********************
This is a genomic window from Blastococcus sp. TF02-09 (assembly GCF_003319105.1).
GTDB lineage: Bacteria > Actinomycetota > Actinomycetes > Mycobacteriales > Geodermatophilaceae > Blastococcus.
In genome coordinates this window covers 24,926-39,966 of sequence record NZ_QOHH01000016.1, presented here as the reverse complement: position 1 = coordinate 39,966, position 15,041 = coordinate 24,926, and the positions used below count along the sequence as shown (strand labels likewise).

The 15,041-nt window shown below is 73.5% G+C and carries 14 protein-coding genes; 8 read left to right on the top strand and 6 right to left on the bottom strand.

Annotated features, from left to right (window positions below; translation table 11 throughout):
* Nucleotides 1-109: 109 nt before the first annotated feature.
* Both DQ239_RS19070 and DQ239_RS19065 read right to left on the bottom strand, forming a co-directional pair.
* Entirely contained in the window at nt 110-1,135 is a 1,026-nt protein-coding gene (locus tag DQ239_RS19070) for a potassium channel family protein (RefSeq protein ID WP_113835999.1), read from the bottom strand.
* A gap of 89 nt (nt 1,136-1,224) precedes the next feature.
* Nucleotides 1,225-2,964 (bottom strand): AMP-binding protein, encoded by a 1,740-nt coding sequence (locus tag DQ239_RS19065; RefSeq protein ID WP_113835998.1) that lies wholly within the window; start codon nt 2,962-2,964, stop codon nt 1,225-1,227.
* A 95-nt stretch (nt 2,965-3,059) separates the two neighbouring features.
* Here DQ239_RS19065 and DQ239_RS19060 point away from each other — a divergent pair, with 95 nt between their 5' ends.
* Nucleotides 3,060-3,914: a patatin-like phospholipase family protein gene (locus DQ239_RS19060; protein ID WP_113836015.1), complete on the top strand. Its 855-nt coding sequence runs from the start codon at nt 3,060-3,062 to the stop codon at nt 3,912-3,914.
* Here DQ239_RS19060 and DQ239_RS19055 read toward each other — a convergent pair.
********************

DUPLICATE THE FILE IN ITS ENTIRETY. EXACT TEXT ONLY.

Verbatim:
This is a genomic window from Blastococcus sp. TF02-09 (assembly GCF_003319105.1).
GTDB lineage: Bacteria > Actinomycetota > Actinomycetes > Mycobacteriales > Geodermatophilaceae > Blastococcus.
In genome coordinates this window covers 24,926-39,966 of sequence record NZ_QOHH01000016.1, presented here as the reverse complement: position 1 = coordinate 39,966, position 15,041 = coordinate 24,926, and the positions used below count along the sequence as shown (strand labels likewise).

The 15,041-nt window shown below is 73.5% G+C and carries 14 protein-coding genes; 8 read left to right on the top strand and 6 right to left on the bottom strand.

Annotated features, from left to right (window positions below; translation table 11 throughout):
* Nucleotides 1-109: 109 nt before the first annotated feature.
* Both DQ239_RS19070 and DQ239_RS19065 read right to left on the bottom strand, forming a co-directional pair.
* Entirely contained in the window at nt 110-1,135 is a 1,026-nt protein-coding gene (locus tag DQ239_RS19070) for a potassium channel family protein (RefSeq protein ID WP_113835999.1), read from the bottom strand.
* A gap of 89 nt (nt 1,136-1,224) precedes the next feature.
* Nucleotides 1,225-2,964 (bottom strand): AMP-binding protein, encoded by a 1,740-nt coding sequence (locus tag DQ239_RS19065; RefSeq protein ID WP_113835998.1) that lies wholly within the window; start codon nt 2,962-2,964, stop codon nt 1,225-1,227.
* A 95-nt stretch (nt 2,965-3,059) separates the two neighbouring features.
* Here DQ239_RS19065 and DQ239_RS19060 point away from each other — a divergent pair, with 95 nt between their 5' ends.
* Nucleotides 3,060-3,914: a patatin-like phospholipase family protein gene (locus DQ239_RS19060; protein ID WP_113836015.1), complete on the top strand. Its 855-nt coding sequence runs from the start codon at nt 3,060-3,062 to the stop codon at nt 3,912-3,914.
* Here DQ239_RS19060 and DQ239_RS19055 read toward each other — a convergent pair.